Julie Miller's Mental Health Blog

When an individual is “triggered” and anxiety results, how can they cope?  If their nervous system is set to high most of the time, it doesn’t take much of a trigger to set up a panic attack or high levels of anxiety that can interfere with functioning.  It’s kind of like a cup that is almost full having to accept a small amount more of liquid, and then overflowing, even though the added amount was relatively small.  If the cup weren’t already overflowing, the small amount added wouldn’t have caused the liquid to overflow.

One solution for some is to lower the level of liquid in the cup to begin with.  That way, when an average amount of liquid is added (like some kind of stress from the day), the cup doesn’t overflow.

So how do you lower the level of liquid?  While it may sound like a cliche’ and therefore may be dismissed easily, if one can manage the fullness of the cup, one may be able to stay ahead of overwhelming anxiety.  Managing the fullness of the cup is basically stress management, keeping the level in the cup low.  Breathe.  Practice “here-and-now” orientation (aka “mindfulness”).  Avoid catastrophizing (the “what ifs”).  Self-soothe with healthy behaviors (exercise, meditation, relaxation exercises, using your support system, etc.).  Breathe.  Taking oneself to a safe or peaceful place in one’s mind.  Doing something fun.  Getting a massage (or pedicure, manicure, facial, or whatever feels soothing).  All of these behaviors can keep the level of stress in one’s life lower, keeping down levels of anxiety as well.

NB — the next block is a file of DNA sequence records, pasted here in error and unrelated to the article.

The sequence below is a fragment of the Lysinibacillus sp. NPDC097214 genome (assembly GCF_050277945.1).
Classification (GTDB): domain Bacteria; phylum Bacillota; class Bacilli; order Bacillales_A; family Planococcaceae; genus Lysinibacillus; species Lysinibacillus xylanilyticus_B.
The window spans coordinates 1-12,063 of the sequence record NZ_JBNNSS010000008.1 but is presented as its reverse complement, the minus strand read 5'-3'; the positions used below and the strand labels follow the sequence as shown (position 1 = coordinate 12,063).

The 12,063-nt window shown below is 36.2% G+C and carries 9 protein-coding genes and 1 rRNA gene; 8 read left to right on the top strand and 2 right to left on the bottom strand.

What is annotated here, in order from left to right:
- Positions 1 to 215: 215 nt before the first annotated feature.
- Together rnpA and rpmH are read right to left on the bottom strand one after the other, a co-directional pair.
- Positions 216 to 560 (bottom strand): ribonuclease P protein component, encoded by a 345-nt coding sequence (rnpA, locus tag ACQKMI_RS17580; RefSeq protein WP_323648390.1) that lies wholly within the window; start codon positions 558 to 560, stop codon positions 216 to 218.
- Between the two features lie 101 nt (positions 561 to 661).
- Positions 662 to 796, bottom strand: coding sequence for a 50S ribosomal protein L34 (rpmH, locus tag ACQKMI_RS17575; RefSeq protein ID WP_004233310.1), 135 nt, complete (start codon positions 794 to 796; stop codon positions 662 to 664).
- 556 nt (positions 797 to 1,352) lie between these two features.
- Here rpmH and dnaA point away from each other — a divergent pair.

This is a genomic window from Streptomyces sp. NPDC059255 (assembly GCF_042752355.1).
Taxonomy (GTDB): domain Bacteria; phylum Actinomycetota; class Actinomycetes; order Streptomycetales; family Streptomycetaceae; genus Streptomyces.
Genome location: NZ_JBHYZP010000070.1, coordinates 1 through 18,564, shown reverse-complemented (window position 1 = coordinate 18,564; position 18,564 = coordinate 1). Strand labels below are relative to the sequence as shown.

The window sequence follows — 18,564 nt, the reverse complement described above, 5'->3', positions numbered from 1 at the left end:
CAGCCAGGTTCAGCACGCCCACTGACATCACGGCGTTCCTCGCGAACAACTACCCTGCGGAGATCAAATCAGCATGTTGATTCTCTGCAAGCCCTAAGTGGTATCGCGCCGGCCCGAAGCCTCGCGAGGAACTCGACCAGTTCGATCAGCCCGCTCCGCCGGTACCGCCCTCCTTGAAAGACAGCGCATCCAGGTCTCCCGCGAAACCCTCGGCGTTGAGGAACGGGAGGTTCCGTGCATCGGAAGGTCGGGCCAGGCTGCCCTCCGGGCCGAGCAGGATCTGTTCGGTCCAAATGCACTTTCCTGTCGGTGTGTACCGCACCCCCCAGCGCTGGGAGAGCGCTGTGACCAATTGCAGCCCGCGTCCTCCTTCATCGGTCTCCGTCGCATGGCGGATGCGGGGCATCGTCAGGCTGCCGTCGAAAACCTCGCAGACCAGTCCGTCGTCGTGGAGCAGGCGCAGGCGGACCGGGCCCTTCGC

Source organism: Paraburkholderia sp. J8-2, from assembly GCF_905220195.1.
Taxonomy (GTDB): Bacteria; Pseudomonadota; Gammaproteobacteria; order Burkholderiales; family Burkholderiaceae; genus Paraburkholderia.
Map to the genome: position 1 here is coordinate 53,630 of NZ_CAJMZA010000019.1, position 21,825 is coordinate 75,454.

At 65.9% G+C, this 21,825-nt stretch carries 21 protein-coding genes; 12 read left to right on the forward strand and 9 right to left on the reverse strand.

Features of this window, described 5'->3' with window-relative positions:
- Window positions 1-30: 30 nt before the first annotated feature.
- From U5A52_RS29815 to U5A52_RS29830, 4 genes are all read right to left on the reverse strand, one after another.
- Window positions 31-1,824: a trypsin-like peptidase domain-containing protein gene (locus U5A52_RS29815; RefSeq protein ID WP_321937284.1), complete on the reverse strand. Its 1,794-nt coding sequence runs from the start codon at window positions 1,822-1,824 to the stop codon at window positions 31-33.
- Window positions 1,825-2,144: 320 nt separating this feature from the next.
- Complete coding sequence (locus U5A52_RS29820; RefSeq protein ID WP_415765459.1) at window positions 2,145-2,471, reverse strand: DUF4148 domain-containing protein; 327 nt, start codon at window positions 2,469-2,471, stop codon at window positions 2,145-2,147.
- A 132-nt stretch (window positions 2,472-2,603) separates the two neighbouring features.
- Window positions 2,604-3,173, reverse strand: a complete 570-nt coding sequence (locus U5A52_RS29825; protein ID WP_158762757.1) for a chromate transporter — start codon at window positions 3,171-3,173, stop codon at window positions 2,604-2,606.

Not all of these ideas work for everyone.  But something can work for you.  Explore.  Experiment.  Pay attention to how your body feels when you are doing something, anything, and make note.  If you’re eating while driving and talking on the phone (bad idea right?), notice how your body feels.  Hang up the phone and pay attention.  Pull over and put down the hamburger and fries.  Are your muscles tight or relaxed?  Is your stomach churning, or calm?  Your body will tell you the truth if you will pay attention.

Pet your dog, and notice how your body feels.  Or pet the cat.  Feed the fish.  Watch your child playing.  Just notice what the experience is like for your body.  Notice what it’s like when your body feels calm.  When it feels hungry.  When it feels satisfied.

Pay attention.

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